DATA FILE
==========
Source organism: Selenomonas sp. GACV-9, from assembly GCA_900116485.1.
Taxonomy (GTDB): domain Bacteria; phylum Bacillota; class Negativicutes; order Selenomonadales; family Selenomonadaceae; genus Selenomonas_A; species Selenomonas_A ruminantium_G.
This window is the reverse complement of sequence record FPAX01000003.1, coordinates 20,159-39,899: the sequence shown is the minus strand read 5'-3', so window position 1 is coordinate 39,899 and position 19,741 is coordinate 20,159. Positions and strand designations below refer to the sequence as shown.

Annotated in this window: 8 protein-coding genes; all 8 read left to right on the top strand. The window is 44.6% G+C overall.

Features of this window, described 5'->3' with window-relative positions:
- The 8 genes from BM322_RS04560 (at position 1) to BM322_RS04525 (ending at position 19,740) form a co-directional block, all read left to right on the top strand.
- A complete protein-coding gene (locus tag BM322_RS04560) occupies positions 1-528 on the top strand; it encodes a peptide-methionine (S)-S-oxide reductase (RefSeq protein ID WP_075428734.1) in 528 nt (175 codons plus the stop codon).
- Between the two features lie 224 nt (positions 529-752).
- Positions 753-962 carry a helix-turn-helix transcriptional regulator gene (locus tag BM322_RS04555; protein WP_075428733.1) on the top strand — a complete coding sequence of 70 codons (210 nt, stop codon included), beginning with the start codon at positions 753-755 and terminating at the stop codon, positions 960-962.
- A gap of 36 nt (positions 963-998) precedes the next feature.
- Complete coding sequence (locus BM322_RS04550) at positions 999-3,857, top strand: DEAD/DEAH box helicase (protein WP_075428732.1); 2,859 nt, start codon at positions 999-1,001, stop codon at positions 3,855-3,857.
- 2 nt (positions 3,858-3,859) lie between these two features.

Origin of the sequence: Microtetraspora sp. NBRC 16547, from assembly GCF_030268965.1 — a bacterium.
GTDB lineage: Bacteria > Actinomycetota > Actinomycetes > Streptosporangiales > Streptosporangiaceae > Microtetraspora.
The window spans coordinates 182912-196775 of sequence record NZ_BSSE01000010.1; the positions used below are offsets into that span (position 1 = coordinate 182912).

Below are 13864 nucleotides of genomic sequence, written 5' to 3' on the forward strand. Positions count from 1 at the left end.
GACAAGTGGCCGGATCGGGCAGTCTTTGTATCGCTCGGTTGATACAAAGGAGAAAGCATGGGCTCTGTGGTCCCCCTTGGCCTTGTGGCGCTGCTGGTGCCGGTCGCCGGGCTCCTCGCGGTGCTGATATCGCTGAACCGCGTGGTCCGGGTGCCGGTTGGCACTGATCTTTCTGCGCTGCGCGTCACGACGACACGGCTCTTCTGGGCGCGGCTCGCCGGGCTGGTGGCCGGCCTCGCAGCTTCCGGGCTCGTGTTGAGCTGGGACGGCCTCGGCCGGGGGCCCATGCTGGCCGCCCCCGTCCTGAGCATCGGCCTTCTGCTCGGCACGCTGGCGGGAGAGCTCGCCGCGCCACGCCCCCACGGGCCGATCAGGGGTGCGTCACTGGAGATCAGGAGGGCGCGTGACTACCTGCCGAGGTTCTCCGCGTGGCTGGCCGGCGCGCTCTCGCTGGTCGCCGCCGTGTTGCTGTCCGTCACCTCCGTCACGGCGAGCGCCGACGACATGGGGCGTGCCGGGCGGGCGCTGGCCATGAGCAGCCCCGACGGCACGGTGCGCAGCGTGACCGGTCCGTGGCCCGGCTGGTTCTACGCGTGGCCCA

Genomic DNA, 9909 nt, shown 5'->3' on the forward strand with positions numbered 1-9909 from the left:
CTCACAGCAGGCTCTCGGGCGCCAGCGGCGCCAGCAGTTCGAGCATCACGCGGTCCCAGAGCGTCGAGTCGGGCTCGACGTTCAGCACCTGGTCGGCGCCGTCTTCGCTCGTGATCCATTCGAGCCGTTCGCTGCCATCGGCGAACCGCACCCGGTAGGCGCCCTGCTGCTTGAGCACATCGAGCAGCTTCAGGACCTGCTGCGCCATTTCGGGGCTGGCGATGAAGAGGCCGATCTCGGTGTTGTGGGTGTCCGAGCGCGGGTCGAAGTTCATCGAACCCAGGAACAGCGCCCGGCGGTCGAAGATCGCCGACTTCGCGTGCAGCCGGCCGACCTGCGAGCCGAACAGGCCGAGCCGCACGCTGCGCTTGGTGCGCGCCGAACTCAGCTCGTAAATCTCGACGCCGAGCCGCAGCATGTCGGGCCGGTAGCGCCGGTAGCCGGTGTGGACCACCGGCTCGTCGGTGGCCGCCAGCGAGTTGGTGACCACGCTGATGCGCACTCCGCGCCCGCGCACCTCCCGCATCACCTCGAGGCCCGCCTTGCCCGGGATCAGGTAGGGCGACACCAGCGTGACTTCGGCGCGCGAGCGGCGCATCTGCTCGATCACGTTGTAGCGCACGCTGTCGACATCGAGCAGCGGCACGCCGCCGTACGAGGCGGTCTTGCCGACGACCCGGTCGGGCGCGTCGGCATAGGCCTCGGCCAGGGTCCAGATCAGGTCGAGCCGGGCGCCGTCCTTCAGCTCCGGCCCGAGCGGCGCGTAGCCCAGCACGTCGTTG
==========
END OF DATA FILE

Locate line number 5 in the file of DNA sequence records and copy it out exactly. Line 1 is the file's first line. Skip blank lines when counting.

Features of this window, described 5'->3' with window-relative positions: